[This post is a part of the WikiConference 2014 series of posts]
Jon Acuff is the New York Times Bestselling author of four books including his most recent, Start: Punch Fear in the Face, Escape Average & Do Work that Matters. In addition, he’s become a social media expert with blogs that have been read by 4 million people and more than 215k twitter followers.
We live in a changing world. The world our kids are growing up in is far different than the world that we grew up in. Technology and the rate of change is speeding up at an alarming rate. Imagine having to grow up with social media around?
Change can be either overwhelming or an opportunity.
For leaders change is an opportunity to grow. But if we want to be a part of the change that is happening around us, we have to have grit.
Bravery + Empathy + Hustle = Grit
Bravery is being stubborn in the face of fear. Often for us we enjoy watching other people have bravery, but avoid it for ourselves. Being afraid isn’t failure, staying afraid is.
For leaders this is difficult because we have big fears. The bigger the story, the bigger the dragon. The bigger the purpose, the bigger the fear. And these fears often come from an unhealthy need to compare yourself to others.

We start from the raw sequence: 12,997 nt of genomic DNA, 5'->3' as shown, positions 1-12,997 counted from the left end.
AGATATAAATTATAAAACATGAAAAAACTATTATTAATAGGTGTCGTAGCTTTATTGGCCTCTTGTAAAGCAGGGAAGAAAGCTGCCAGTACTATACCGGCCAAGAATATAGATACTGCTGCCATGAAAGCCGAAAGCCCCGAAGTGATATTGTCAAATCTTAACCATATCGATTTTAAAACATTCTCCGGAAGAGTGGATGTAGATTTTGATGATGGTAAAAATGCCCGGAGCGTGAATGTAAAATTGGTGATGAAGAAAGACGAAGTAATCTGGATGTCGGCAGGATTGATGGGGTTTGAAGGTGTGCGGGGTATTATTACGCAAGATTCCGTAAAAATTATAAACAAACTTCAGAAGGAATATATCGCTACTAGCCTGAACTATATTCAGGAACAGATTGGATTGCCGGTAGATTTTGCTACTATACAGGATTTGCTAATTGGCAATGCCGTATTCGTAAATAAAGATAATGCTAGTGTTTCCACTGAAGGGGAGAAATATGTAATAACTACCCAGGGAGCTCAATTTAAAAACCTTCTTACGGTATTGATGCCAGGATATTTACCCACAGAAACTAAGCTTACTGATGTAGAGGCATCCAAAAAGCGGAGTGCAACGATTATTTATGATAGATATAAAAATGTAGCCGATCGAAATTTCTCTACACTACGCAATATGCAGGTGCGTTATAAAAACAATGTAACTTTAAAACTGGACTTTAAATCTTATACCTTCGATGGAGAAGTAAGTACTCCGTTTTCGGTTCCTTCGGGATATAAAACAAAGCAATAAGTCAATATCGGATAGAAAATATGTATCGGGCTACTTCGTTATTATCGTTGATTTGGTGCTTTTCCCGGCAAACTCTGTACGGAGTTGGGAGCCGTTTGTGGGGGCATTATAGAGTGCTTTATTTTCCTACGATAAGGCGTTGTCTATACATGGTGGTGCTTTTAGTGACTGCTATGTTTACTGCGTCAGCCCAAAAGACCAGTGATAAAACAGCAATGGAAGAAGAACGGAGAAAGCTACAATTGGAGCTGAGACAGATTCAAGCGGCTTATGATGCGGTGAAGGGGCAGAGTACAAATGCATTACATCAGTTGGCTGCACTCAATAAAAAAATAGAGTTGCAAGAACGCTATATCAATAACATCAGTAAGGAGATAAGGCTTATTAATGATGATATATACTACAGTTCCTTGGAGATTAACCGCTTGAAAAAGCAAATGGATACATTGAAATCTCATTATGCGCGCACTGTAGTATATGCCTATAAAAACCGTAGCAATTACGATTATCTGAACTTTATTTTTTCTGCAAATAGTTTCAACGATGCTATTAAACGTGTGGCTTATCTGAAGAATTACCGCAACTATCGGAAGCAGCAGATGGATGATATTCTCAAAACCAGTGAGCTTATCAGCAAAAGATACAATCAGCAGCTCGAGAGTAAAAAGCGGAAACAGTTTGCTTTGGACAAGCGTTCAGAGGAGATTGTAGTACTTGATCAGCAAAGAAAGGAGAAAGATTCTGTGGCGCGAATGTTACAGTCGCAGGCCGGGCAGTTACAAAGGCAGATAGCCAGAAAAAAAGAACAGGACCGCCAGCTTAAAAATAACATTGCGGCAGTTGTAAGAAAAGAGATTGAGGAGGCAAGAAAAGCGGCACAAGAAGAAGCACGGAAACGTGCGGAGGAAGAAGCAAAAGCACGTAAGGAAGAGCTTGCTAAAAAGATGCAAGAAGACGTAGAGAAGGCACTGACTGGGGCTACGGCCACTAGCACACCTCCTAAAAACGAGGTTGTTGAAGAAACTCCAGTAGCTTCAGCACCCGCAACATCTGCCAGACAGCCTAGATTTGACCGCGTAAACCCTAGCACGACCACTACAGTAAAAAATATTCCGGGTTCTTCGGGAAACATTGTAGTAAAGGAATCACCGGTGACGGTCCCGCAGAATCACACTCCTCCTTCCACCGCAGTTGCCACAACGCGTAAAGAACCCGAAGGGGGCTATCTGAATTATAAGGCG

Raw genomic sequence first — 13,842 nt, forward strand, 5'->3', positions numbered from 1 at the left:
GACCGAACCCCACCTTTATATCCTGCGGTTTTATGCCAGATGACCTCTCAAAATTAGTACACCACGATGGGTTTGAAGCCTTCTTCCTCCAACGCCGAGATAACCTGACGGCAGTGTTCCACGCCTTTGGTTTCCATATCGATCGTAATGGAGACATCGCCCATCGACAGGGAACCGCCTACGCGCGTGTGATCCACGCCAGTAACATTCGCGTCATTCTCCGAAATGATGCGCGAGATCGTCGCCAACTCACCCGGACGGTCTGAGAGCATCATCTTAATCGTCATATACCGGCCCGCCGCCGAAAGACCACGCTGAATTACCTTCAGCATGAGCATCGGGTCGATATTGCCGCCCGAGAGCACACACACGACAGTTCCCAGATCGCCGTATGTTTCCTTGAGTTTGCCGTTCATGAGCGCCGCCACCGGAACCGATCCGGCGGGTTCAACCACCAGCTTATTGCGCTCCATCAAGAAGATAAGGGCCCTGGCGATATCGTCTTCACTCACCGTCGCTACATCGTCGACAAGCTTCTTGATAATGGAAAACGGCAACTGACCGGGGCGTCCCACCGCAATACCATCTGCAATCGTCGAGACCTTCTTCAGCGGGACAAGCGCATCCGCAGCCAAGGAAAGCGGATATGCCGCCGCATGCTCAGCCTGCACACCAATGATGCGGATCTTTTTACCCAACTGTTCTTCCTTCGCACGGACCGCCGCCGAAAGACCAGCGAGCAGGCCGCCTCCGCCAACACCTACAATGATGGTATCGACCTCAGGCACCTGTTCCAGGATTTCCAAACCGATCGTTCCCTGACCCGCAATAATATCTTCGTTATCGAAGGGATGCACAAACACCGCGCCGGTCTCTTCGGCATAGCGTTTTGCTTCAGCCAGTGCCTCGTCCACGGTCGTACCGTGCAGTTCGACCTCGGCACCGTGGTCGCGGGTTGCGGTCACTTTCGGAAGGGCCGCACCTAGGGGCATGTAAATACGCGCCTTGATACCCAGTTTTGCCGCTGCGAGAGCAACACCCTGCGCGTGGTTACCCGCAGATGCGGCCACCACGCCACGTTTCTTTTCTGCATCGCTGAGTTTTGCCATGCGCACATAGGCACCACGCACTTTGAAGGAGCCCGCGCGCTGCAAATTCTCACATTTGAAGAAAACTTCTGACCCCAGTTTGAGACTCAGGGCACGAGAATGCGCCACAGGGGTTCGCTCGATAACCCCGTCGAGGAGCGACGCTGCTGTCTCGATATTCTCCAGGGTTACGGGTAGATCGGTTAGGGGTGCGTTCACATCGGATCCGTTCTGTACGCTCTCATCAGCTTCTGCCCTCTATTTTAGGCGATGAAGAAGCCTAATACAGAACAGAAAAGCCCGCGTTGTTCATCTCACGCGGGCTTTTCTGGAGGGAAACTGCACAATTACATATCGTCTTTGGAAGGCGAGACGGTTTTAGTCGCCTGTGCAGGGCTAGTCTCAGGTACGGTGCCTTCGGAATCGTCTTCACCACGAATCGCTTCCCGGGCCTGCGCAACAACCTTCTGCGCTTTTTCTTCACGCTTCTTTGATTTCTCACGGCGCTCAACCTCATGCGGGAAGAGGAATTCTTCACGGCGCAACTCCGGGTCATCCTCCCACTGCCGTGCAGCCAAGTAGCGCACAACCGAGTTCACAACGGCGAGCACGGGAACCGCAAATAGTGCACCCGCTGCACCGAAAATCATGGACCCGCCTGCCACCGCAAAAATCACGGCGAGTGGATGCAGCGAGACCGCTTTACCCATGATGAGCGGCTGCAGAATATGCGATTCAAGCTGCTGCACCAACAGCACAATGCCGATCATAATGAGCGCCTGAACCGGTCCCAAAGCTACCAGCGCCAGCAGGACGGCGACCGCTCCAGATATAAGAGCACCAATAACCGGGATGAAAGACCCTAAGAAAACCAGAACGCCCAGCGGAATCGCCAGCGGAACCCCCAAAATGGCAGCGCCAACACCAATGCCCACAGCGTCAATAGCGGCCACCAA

"God is not surprised or disappointed by the size of your ministry."
Because of social media, it has become so easy to compare yourself. Don’t focus so much on what god is doing in other people’s church that you fail to focus on what he is doing in your own.
Be brave. Be brave enough to be bad at starting something new and be brave enough to ask hard questions.
Empathy is understanding what someone needs and acting on it. There are two parts to this equation: understanding and actually doing something. Both are important. You can’t have empathy if you don’t actually understand others. And you don’t have empathy if your understanding doesn’t lead to action.
If you want to be empathetic, the way you do so is simple.
- Read less minds.
- Ask more questions.
- Be human.
Choosing empathy is cheap; losing empathy is expensive.
Hustle is doing the important things others don’t to enjoy the results that others won’t. In Colossians 3:23 Paul writes, "Whatever you do, work at it with all your heart, as working for the Lord.” If you want to do things that no one else is doing, you are going to have to work hard when others aren’t.
But also realize in the midst of the hustle, there are seasons.
There are times when we are tempted to let our families get the rest of me and not the best of me. Don’t sacrifice your family for your ministry. Don’t let your church steal your family’s Christmas.
Hustle makes you step into the tension of yes and no. Hustle harder and do the important things no matter how big or small because there’s no such thing as a small yes when you are talking about a big God.